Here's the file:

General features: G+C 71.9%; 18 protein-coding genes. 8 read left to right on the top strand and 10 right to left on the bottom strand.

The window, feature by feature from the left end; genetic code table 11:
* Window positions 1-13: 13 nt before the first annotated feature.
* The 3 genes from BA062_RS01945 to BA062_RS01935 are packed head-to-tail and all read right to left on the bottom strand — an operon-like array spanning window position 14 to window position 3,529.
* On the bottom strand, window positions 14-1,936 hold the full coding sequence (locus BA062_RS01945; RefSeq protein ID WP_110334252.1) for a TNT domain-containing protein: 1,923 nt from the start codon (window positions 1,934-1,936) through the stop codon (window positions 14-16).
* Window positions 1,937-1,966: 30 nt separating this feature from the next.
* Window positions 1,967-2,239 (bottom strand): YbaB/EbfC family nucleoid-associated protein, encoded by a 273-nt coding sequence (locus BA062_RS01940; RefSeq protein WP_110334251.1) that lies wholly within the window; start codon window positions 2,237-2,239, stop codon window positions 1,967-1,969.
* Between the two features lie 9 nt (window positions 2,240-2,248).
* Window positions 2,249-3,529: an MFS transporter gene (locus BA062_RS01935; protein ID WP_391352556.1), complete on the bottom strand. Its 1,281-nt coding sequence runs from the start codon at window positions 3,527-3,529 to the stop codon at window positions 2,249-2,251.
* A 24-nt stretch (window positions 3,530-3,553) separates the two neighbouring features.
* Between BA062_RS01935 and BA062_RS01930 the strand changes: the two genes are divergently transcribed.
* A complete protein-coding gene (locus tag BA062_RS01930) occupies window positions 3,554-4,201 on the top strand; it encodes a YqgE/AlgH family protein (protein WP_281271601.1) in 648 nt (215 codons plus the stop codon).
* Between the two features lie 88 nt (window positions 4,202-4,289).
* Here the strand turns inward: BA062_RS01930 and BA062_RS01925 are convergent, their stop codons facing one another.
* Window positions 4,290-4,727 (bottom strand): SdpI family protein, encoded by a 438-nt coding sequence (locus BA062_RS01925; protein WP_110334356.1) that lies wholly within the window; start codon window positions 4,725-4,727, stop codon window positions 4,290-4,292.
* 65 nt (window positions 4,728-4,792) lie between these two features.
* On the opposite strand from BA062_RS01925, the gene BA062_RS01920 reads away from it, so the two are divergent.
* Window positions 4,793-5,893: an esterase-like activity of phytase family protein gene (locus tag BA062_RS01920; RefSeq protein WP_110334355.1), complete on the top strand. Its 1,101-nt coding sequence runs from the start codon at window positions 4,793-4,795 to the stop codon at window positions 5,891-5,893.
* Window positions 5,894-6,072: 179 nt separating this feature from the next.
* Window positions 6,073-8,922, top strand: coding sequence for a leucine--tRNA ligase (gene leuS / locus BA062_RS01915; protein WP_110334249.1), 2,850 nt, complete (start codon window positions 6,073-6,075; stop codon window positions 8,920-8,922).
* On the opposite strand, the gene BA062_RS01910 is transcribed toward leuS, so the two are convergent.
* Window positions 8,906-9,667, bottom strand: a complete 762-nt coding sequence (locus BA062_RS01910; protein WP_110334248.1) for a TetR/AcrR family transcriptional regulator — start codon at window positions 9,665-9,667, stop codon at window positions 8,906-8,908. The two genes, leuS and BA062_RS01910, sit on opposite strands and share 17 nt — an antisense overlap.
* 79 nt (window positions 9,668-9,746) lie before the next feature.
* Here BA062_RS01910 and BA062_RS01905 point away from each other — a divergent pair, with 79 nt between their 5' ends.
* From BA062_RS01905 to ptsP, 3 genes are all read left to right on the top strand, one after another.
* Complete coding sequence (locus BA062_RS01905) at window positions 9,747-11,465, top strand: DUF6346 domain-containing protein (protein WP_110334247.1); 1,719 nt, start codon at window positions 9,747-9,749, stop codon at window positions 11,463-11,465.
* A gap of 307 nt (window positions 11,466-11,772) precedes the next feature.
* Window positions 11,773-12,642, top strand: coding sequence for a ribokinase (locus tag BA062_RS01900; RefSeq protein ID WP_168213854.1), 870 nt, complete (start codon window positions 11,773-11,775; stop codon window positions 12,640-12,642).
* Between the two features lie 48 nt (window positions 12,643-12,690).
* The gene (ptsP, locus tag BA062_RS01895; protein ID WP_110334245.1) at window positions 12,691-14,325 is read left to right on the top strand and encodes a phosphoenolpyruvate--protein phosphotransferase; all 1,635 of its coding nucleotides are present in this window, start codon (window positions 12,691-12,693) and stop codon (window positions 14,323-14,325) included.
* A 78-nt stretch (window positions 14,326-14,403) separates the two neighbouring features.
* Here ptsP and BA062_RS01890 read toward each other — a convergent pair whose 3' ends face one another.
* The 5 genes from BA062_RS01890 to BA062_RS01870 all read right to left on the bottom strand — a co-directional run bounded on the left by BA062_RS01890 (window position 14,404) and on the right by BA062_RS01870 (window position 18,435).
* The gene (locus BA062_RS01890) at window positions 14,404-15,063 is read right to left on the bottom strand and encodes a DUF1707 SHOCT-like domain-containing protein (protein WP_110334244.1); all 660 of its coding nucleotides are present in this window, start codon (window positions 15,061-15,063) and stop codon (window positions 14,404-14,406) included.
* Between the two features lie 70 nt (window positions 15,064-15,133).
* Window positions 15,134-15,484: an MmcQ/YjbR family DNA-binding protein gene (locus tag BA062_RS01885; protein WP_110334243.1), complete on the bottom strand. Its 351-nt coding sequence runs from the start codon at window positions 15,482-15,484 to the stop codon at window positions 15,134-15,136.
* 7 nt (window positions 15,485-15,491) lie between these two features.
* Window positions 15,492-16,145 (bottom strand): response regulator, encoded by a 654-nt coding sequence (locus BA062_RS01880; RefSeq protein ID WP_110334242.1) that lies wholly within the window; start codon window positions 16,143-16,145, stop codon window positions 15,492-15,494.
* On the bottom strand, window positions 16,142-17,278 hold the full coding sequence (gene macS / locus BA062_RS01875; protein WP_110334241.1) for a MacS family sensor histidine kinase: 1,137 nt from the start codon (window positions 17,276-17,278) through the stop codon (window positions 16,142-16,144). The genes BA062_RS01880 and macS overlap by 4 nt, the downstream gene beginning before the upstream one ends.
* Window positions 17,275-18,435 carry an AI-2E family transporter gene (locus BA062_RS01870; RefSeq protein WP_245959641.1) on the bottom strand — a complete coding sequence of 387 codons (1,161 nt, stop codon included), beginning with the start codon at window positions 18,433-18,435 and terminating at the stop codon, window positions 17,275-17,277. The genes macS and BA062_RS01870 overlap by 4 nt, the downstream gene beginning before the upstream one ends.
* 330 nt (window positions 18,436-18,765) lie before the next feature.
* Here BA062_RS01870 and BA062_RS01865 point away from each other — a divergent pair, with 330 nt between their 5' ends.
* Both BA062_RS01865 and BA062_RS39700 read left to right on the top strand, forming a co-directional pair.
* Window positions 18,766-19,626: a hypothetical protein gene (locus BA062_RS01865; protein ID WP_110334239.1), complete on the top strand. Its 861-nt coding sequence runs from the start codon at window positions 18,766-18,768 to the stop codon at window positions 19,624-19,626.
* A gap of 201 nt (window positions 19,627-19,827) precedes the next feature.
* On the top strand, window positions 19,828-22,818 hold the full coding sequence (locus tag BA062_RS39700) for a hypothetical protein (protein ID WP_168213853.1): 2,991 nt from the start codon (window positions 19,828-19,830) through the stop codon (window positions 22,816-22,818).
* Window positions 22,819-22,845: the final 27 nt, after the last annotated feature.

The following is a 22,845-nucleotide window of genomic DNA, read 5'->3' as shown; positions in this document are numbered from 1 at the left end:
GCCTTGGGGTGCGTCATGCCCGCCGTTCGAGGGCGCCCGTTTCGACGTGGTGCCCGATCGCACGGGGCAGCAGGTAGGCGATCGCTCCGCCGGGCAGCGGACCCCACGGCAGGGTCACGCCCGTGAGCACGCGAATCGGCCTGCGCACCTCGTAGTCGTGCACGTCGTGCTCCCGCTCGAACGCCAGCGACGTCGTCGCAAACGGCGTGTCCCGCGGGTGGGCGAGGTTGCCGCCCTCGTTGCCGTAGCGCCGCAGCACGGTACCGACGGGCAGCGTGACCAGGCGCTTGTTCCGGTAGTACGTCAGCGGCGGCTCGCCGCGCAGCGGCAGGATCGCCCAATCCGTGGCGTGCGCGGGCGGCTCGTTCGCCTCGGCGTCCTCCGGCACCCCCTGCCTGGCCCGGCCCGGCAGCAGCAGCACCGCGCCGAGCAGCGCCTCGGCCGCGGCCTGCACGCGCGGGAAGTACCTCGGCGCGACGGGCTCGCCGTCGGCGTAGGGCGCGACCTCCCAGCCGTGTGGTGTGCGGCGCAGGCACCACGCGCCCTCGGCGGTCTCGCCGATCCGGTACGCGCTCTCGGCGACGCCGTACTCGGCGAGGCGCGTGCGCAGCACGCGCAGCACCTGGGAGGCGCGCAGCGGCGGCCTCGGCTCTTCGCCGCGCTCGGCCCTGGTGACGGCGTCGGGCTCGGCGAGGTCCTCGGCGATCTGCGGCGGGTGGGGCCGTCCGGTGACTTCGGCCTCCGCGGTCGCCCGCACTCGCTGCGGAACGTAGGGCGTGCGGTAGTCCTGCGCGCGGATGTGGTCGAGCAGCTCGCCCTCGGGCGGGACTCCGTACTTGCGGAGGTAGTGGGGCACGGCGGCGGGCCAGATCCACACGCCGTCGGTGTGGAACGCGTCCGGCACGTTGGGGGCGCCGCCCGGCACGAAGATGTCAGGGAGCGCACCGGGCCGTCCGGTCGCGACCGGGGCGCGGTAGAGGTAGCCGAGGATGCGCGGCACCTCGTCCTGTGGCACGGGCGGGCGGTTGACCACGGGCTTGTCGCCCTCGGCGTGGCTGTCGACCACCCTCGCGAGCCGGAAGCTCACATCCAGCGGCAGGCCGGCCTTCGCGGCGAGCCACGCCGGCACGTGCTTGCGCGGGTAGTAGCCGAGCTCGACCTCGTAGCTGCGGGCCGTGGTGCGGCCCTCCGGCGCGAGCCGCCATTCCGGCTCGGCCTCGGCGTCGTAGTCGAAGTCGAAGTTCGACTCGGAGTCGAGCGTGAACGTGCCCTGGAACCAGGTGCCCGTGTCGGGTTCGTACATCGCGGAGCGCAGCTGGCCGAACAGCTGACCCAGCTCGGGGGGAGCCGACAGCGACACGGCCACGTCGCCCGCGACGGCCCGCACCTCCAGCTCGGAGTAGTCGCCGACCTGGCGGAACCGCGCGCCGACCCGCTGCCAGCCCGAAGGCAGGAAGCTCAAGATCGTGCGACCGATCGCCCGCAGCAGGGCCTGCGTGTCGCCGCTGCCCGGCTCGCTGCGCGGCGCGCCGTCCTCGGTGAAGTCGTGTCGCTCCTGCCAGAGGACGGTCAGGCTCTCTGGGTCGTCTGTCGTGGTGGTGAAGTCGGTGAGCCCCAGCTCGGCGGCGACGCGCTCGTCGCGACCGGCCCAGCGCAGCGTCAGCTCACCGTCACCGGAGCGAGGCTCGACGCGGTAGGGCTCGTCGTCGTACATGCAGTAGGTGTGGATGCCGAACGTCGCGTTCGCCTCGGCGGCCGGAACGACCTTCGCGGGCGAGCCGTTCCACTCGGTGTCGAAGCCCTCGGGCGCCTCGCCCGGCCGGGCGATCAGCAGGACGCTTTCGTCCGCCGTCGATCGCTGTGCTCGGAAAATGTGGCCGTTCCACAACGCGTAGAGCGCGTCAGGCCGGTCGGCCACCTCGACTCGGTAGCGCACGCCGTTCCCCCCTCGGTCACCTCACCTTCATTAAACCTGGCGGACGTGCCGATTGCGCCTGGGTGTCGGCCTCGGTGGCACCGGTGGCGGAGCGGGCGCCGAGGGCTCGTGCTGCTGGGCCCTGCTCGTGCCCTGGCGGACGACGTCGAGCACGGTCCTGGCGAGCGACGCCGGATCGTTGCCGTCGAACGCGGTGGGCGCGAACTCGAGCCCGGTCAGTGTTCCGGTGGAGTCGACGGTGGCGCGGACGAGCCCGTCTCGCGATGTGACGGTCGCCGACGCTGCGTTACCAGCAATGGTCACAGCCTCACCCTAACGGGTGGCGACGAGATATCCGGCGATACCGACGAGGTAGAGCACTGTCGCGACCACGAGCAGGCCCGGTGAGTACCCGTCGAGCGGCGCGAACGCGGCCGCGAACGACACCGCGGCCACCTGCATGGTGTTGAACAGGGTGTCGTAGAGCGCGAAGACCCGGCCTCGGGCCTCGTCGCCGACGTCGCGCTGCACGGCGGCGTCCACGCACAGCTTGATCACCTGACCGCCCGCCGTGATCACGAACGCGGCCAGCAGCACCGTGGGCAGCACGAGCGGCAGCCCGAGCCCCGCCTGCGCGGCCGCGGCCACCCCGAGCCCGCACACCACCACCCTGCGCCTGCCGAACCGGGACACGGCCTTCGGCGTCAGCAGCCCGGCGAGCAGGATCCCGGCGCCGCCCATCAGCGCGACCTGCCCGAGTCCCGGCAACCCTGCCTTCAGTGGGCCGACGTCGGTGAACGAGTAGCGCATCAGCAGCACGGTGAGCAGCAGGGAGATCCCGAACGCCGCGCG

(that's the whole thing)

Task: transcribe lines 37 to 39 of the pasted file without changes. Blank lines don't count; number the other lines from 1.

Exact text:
* 7 nt (window positions 15,485-15,491) lie between these two features.
* Window positions 15,492-16,145 (bottom strand): response regulator, encoded by a 654-nt coding sequence (locus BA062_RS01880; RefSeq protein ID WP_110334242.1) that lies wholly within the window; start codon window positions 16,143-16,145, stop codon window positions 15,492-15,494.
* On the bottom strand, window positions 16,142-17,278 hold the full coding sequence (gene macS / locus BA062_RS01875; protein WP_110334241.1) for a MacS family sensor histidine kinase: 1,137 nt from the start codon (window positions 17,276-17,278) through the stop codon (window positions 16,142-16,144). The genes BA062_RS01880 and macS overlap by 4 nt, the downstream gene beginning before the upstream one ends.